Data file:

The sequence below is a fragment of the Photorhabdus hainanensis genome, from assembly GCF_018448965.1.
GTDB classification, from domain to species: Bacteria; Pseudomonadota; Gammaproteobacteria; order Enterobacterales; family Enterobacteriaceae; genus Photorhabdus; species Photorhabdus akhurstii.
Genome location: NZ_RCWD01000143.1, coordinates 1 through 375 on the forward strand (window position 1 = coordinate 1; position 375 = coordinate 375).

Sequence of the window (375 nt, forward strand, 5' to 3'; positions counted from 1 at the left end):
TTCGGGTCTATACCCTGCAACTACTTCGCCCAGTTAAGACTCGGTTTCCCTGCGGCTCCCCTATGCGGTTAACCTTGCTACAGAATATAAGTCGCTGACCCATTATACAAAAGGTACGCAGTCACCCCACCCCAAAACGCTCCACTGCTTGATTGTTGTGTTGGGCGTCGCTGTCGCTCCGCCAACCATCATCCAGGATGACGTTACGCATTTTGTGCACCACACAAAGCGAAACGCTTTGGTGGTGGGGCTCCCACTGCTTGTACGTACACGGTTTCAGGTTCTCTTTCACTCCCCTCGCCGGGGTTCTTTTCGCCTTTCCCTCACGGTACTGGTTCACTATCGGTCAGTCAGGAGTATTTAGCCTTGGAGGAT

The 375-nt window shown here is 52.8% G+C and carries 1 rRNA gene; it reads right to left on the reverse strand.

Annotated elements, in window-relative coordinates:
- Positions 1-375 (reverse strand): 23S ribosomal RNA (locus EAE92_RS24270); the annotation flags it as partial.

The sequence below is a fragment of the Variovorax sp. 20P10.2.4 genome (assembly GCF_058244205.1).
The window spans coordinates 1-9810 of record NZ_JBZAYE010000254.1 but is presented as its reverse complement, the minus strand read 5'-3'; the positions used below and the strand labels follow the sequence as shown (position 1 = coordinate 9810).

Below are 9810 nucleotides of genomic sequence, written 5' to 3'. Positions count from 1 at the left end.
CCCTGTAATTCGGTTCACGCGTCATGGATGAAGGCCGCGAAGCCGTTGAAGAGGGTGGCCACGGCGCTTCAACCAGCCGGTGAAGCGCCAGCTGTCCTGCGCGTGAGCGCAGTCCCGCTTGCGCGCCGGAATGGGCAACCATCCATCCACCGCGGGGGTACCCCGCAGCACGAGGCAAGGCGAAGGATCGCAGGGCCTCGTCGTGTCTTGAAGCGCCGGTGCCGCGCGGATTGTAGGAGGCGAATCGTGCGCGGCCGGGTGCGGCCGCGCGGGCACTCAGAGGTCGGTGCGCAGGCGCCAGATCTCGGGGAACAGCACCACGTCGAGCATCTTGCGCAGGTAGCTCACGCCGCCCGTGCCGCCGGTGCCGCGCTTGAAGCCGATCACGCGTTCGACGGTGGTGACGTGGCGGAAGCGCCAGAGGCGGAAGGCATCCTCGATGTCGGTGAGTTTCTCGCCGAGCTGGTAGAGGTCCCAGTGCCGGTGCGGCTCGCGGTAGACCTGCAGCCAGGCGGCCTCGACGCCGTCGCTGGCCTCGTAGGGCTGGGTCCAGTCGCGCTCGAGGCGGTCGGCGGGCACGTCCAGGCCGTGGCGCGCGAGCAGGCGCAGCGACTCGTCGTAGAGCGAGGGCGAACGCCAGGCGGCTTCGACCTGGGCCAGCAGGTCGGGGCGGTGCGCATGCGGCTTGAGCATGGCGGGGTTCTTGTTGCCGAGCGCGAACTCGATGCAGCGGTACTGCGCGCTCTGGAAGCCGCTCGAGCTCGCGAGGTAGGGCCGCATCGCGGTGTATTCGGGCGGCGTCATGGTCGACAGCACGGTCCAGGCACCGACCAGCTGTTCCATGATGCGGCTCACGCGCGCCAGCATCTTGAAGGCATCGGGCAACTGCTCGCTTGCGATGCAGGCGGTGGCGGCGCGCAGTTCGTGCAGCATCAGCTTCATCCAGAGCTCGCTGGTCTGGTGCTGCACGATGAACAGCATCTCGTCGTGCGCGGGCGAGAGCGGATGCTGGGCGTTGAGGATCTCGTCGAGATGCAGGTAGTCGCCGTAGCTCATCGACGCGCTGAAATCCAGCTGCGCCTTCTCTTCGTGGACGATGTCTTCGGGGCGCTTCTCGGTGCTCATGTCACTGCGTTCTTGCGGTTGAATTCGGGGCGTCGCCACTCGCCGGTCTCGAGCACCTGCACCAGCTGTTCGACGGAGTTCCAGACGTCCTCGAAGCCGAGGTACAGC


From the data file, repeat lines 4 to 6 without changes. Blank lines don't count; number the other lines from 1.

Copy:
Sequence of the window (375 nt, forward strand, 5' to 3'; positions counted from 1 at the left end):
TTCGGGTCTATACCCTGCAACTACTTCGCCCAGTTAAGACTCGGTTTCCCTGCGGCTCCCCTATGCGGTTAACCTTGCTACAGAATATAAGTCGCTGACCCATTATACAAAAGGTACGCAGTCACCCCACCCCAAAACGCTCCACTGCTTGATTGTTGTGTTGGGCGTCGCTGTCGCTCCGCCAACCATCATCCAGGATGACGTTACGCATTTTGTGCACCACACAAAGCGAAACGCTTTGGTGGTGGGGCTCCCACTGCTTGTACGTACACGGTTTCAGGTTCTCTTTCACTCCCCTCGCCGGGGTTCTTTTCGCCTTTCCCTCACGGTACTGGTTCACTATCGGTCAGTCAGGAGTATTTAGCCTTGGAGGAT

The 375-nt window shown here is 52.8% G+C and carries 1 rRNA gene; it reads right to left on the reverse strand.